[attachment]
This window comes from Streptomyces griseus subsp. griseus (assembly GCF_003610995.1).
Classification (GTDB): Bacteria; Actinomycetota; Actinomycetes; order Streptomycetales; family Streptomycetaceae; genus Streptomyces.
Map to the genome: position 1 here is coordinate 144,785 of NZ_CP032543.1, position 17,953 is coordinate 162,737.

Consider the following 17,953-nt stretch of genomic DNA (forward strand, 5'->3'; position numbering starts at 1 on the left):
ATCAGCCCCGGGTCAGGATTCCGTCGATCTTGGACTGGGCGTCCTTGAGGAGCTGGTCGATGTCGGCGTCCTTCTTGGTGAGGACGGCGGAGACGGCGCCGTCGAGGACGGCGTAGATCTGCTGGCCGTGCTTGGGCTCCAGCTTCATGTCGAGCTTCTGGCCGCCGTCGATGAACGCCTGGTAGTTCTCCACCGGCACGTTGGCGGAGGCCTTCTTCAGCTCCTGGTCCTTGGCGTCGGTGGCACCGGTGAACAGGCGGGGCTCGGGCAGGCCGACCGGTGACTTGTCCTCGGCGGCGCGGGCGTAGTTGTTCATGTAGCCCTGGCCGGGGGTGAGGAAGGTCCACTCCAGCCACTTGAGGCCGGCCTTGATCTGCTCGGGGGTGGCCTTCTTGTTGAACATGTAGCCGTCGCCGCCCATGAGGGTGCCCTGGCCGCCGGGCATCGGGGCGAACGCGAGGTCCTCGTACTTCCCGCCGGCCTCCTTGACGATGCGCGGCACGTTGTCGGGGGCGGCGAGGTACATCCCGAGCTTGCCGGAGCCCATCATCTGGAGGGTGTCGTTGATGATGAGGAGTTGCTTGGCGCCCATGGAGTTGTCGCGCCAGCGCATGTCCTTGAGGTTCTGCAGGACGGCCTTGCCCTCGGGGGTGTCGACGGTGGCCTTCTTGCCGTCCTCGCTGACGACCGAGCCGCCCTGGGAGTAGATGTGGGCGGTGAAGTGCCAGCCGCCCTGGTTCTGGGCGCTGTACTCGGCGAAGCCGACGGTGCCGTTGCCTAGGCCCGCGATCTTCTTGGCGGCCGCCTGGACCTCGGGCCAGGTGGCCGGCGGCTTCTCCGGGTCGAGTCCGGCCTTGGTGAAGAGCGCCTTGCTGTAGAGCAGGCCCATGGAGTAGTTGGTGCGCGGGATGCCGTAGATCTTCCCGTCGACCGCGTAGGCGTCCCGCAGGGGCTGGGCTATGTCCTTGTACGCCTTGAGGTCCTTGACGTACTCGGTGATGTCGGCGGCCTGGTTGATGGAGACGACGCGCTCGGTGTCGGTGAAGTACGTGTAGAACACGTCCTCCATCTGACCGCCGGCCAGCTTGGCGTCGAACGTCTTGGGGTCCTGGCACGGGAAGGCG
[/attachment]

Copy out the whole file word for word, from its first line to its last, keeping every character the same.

This window comes from Streptomyces griseus subsp. griseus (assembly GCF_003610995.1).
Classification (GTDB): Bacteria; Actinomycetota; Actinomycetes; order Streptomycetales; family Streptomycetaceae; genus Streptomyces.
Map to the genome: position 1 here is coordinate 144,785 of NZ_CP032543.1, position 17,953 is coordinate 162,737.

Consider the following 17,953-nt stretch of genomic DNA (forward strand, 5'->3'; position numbering starts at 1 on the left):
ATCAGCCCCGGGTCAGGATTCCGTCGATCTTGGACTGGGCGTCCTTGAGGAGCTGGTCGATGTCGGCGTCCTTCTTGGTGAGGACGGCGGAGACGGCGCCGTCGAGGACGGCGTAGATCTGCTGGCCGTGCTTGGGCTCCAGCTTCATGTCGAGCTTCTGGCCGCCGTCGATGAACGCCTGGTAGTTCTCCACCGGCACGTTGGCGGAGGCCTTCTTCAGCTCCTGGTCCTTGGCGTCGGTGGCACCGGTGAACAGGCGGGGCTCGGGCAGGCCGACCGGTGACTTGTCCTCGGCGGCGCGGGCGTAGTTGTTCATGTAGCCCTGGCCGGGGGTGAGGAAGGTCCACTCCAGCCACTTGAGGCCGGCCTTGATCTGCTCGGGGGTGGCCTTCTTGTTGAACATGTAGCCGTCGCCGCCCATGAGGGTGCCCTGGCCGCCGGGCATCGGGGCGAACGCGAGGTCCTCGTACTTCCCGCCGGCCTCCTTGACGATGCGCGGCACGTTGTCGGGGGCGGCGAGGTACATCCCGAGCTTGCCGGAGCCCATCATCTGGAGGGTGTCGTTGATGATGAGGAGTTGCTTGGCGCCCATGGAGTTGTCGCGCCAGCGCATGTCCTTGAGGTTCTGCAGGACGGCCTTGCCCTCGGGGGTGTCGACGGTGGCCTTCTTGCCGTCCTCGCTGACGACCGAGCCGCCCTGGGAGTAGATGTGGGCGGTGAAGTGCCAGCCGCCCTGGTTCTGGGCGCTGTACTCGGCGAAGCCGACGGTGCCGTTGCCTAGGCCCGCGATCTTCTTGGCGGCCGCCTGGACCTCGGGCCAGGTGGCCGGCGGCTTCTCCGGGTCGAGTCCGGCCTTGGTGAAGAGCGCCTTGCTGTAGAGCAGGCCCATGGAGTAGTTGGTGCGCGGGATGCCGTAGATCTTCCCGTCGACCGCGTAGGCGTCCCGCAGGGGCTGGGCTATGTCCTTGTACGCCTTGAGGTCCTTGACGTACTCGGTGATGTCGGCGGCCTGGTTGATGGAGACGACGCGCTCGGTGTCGGTGAAGTACGTGTAGAACACGTCCTCCATCTGACCGCCGGCCAGCTTGGCGTCGAACGTCTTGGGGTCCTGGCACGGGAAGGCG